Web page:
Researchers spot spike in COVID-test phishing emails – CNET


Consumers need to be on the lookout for scam websites pushing COVID test kits.


For the most up-to-date news and information about the coronavirus pandemic, visit the WHO and CDC websites.

Demand for at-home COVID tests has surged along with the highly contagious omicron variant. Now cybercriminals are trying to take advantage of people searching for those kits by using scam emails to lure them to fake websites that steal credit card and other personal information.

Cybersecurity experts warn that scammers are sending out millions of test-related emails and tempting consumers searching for COVID test-related information with bogus websites. A new wave of demand — and scams — was spurred by the rise of the highly contagious omicron variant. The recent launch of a government website offering free test kits also has the potential to spawn knockoff sites, according to the Better Business Bureau.

“The bad guys are really good at staying on top of what’s topical,” said Michael Flouton, vice president of product management at Barracuda Networks, which specializes in email security. “As the pandemic has evolved, so have they.”

Scams exploiting consumer interest in at-home tests are just the latest in COVID-related grifts. Emails started popping up at the beginning of the pandemic and spiked in March 2020, when stay at home orders started going into effect. The rollout of vaccinations also brought a rise in vaccine-related scam emails.

Earlier this month, the US Department of Health and Human Services Office of Inspector General warned that scammers are using telemarketing calls, text messages, social media platforms and even door-to-door visits to spread COVID-related scams.

Now test-related scams are on the rise. Between October and January, the number of scam emails mentioning COVID testing jumped by more than 500%, according to a Barracuda Networks analysis of nearly 3 million spear-phishing emails sent during those months. 

The scam emails often offer to sell COVID tests or other medical supplies, such as masks or gloves, with some of those turning out to be counterfeit products, according to Barracuda. Other emails masquerade as notifications for unpaid orders for tests, and include links to PayPal accounts through which victims would be asked to complete their purchases. Sometimes, the emails are designed to impersonate labs, test providers or test results.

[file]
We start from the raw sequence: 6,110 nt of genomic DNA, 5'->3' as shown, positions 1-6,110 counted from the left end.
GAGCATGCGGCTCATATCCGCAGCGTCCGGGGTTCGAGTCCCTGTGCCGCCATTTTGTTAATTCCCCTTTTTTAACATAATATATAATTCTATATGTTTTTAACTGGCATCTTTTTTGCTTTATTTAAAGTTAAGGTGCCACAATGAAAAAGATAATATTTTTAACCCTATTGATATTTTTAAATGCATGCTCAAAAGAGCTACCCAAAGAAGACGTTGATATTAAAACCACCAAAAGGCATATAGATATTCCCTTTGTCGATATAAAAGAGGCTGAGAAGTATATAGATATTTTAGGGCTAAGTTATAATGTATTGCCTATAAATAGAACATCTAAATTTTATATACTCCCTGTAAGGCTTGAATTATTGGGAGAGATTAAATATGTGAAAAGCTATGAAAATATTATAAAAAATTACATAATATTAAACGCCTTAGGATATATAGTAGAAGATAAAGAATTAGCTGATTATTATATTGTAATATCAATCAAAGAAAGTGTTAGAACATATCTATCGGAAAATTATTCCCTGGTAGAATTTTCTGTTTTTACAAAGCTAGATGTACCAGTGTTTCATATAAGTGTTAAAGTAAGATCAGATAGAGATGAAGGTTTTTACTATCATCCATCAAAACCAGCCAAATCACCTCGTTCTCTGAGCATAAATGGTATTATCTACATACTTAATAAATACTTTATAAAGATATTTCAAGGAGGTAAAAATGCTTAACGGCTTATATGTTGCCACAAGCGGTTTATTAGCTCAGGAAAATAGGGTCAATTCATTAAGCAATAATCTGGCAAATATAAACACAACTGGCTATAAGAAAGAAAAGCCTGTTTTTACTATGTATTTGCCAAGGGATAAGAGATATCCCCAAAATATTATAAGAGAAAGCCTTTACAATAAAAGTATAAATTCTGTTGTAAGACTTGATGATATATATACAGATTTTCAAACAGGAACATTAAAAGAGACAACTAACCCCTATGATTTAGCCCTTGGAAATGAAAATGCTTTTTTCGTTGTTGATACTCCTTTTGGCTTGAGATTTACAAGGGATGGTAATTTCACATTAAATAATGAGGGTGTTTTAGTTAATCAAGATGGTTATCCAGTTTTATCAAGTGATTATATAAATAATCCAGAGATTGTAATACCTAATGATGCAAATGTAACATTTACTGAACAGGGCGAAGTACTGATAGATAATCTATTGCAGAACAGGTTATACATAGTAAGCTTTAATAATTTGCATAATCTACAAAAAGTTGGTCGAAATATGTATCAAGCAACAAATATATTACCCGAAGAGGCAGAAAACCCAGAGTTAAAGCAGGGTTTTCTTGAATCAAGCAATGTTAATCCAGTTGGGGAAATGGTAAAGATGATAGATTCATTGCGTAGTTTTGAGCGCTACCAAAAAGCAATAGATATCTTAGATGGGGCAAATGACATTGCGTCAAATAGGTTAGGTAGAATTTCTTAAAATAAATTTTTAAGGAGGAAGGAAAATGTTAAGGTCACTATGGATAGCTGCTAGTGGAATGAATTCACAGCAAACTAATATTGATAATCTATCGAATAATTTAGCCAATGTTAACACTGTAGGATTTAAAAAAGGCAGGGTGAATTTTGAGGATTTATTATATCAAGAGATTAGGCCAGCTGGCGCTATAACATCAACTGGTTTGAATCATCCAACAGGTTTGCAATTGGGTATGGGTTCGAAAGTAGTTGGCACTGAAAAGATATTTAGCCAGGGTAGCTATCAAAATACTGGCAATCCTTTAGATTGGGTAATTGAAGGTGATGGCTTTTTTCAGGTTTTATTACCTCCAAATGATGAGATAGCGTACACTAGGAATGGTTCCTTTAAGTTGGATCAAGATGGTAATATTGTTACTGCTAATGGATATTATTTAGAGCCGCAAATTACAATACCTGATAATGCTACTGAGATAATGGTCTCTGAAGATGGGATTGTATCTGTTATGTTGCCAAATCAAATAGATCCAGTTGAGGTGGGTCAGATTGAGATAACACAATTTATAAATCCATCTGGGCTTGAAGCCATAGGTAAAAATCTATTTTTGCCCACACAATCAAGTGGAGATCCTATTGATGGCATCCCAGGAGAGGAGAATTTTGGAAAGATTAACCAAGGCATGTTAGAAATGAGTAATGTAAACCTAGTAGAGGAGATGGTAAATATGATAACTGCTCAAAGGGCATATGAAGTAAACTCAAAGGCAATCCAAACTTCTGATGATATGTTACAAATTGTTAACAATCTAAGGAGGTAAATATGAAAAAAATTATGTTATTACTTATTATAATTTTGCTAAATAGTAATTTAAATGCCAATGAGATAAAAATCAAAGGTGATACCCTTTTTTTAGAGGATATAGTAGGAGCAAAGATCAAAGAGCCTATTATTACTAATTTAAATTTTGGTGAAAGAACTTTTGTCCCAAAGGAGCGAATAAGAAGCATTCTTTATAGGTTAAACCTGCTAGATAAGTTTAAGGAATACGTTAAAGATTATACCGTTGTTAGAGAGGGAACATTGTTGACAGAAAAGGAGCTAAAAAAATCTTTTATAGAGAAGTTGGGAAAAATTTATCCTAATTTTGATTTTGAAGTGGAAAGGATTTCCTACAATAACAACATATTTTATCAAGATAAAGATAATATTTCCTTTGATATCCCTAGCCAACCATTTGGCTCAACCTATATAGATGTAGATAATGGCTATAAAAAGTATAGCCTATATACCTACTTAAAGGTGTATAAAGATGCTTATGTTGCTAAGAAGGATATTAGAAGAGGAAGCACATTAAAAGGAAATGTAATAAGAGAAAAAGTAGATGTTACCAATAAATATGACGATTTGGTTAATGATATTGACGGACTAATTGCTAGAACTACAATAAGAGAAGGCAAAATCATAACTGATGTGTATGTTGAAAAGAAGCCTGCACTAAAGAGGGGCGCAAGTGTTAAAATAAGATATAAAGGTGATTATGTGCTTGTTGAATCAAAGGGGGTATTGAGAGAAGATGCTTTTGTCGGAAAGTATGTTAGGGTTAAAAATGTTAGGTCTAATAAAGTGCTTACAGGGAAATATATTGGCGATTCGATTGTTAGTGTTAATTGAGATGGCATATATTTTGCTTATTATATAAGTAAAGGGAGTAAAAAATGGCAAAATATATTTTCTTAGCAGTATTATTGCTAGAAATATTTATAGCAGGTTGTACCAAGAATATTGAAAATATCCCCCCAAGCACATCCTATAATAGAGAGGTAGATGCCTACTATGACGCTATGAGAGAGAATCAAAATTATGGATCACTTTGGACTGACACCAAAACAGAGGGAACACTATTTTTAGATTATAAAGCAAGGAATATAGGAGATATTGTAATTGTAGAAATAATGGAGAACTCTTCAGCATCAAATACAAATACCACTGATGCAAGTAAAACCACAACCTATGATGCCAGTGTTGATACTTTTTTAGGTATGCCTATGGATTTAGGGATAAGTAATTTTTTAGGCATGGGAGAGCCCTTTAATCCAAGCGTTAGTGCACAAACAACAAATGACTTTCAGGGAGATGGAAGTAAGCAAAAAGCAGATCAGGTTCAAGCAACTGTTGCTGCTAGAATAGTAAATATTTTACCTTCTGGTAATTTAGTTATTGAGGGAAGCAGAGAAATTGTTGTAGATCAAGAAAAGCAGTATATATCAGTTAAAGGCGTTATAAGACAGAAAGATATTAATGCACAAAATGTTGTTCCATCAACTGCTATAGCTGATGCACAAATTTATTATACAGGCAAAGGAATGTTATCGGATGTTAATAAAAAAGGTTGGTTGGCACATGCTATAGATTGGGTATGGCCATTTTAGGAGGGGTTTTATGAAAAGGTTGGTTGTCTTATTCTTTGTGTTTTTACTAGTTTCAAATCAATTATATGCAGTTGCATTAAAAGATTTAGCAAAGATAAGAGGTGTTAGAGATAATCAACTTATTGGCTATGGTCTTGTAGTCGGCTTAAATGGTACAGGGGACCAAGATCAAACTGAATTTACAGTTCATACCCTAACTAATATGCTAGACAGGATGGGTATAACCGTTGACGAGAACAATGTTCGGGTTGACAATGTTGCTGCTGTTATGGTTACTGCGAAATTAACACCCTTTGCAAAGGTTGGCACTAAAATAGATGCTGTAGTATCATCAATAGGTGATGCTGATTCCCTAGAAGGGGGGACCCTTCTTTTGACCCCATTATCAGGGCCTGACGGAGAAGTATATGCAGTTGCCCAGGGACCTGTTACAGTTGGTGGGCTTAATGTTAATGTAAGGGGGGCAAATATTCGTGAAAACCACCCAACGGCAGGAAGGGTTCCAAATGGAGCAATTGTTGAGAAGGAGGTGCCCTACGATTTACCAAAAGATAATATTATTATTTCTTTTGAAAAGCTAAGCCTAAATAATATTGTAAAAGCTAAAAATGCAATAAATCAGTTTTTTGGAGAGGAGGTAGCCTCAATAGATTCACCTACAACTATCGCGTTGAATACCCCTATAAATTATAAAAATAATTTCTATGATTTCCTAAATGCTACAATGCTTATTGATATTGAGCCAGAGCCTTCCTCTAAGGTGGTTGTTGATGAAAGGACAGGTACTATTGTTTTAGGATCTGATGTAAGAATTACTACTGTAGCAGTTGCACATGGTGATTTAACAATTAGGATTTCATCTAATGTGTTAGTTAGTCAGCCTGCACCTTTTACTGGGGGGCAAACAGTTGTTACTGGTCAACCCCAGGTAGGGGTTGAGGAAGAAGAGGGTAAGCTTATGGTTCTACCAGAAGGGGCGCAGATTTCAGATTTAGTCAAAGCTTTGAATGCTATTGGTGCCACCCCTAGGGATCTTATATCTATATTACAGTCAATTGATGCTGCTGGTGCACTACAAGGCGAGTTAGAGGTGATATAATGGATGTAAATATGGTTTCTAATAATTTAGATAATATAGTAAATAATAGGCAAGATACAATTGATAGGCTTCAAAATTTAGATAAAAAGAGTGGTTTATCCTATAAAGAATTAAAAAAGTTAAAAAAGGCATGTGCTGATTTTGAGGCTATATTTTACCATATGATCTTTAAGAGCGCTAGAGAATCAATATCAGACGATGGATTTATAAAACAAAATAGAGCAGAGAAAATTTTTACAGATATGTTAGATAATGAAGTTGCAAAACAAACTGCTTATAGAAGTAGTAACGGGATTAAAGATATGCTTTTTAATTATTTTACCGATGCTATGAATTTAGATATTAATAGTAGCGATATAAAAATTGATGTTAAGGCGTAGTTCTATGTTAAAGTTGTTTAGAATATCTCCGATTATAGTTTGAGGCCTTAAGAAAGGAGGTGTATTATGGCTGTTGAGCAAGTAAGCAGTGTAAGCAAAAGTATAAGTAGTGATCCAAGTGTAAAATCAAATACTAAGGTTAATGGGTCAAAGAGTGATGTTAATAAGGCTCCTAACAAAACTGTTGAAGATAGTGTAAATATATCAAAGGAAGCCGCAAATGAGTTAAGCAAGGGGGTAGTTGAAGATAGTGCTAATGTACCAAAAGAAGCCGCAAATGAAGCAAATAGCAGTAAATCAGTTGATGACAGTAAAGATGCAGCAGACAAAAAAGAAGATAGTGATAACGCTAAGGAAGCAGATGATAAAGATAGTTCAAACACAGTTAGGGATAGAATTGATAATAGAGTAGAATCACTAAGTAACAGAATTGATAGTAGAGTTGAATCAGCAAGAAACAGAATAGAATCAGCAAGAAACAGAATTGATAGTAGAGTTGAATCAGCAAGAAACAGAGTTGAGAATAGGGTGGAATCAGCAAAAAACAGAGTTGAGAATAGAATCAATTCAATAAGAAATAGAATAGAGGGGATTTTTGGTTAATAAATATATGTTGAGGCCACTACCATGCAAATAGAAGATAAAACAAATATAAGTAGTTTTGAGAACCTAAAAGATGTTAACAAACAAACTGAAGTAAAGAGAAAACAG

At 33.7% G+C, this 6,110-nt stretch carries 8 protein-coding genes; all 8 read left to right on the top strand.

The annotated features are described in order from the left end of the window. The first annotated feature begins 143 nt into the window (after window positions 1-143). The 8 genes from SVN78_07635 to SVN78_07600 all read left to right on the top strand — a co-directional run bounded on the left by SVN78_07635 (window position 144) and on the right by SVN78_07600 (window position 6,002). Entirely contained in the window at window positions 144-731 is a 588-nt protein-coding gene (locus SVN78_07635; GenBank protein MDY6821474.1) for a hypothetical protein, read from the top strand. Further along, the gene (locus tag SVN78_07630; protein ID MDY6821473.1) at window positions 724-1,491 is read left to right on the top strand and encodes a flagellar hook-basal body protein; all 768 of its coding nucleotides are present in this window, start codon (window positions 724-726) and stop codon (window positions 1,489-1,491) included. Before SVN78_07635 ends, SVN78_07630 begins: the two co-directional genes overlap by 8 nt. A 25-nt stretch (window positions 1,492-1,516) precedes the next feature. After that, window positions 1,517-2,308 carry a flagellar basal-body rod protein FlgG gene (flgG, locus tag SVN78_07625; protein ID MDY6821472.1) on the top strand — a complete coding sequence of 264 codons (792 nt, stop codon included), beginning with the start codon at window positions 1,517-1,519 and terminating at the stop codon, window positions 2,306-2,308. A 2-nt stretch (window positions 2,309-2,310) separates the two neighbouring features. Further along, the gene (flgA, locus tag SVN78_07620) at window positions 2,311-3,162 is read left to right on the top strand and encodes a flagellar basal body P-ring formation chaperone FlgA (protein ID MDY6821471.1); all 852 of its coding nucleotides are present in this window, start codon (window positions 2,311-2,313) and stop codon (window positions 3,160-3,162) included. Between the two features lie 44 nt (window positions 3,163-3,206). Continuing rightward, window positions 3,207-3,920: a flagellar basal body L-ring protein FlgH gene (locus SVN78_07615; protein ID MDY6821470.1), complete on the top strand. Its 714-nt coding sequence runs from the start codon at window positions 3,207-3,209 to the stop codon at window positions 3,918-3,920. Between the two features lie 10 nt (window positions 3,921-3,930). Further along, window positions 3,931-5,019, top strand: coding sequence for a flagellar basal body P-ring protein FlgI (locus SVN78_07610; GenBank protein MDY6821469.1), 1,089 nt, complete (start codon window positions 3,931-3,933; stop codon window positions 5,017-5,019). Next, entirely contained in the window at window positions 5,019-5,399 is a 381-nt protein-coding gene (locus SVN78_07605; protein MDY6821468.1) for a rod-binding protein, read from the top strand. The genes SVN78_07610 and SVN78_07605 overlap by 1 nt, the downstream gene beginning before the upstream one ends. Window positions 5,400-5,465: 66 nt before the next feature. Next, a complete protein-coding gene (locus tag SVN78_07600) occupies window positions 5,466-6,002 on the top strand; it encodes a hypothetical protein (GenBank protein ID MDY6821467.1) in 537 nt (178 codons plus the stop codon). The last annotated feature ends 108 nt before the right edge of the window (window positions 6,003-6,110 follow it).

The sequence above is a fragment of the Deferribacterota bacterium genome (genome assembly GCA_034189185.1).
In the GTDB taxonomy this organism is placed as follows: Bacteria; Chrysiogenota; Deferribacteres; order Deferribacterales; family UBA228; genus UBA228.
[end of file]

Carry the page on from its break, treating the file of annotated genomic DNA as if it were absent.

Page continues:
While some cybercriminals appear to be after corporate networks and other big targets, the vast majority are designed to steal banking and login credentials from everyday people, according to Barracuda.

Impersonation or brand-abuse attacks, in which criminals try to pass themselves off as legitimate companies, government agencies or people, have become a favorite of scammers. According to the cybersecurity company Outseer, which specializes in payment fraud protection, brand abuse attacks nearly tripled in the third quarter of last year on a year-over-year basis.

Armen Najarian, Outseer’s chief marketing officer, says the objective is always the same, regardless of the entity being impersonated. 

“What they want is information,” Najarian said of the scammers. “It’s financial gain by way of information capture.”

Seemingly harmless bits of personal information, such as names, home addresses and email addresses, can be used to bolster consumer profiles that could be used for bigger scams down the road, he said. If a victim hands over a set of login credentials, criminals can try those combinations against other online accounts, in hopes the victim used the same email and password for a banking or credit card account that can be pilfered.    

Given the pattern of scammer behavior, Flouton and Najarian both said they wouldn’t be surprised to see scammers start impersonating the US Postal Service’s legitimate free-test website with both phishing emails and lookalike websites.

Najarian notes that the USPS site, where consumers can order their four free tests, is very basic, makes clear that it’s an official government site and only asks for the most necessary personal information including a name, email and mailing address.

As a result, any site that asks for anything else — like credit card information, email or social media login credentials — should be avoided. 

Flouton says consumers need to think before they click.

“Just always be skeptical, always be vigilant,” he said. “Just know that no topic will be off limits to criminals.”

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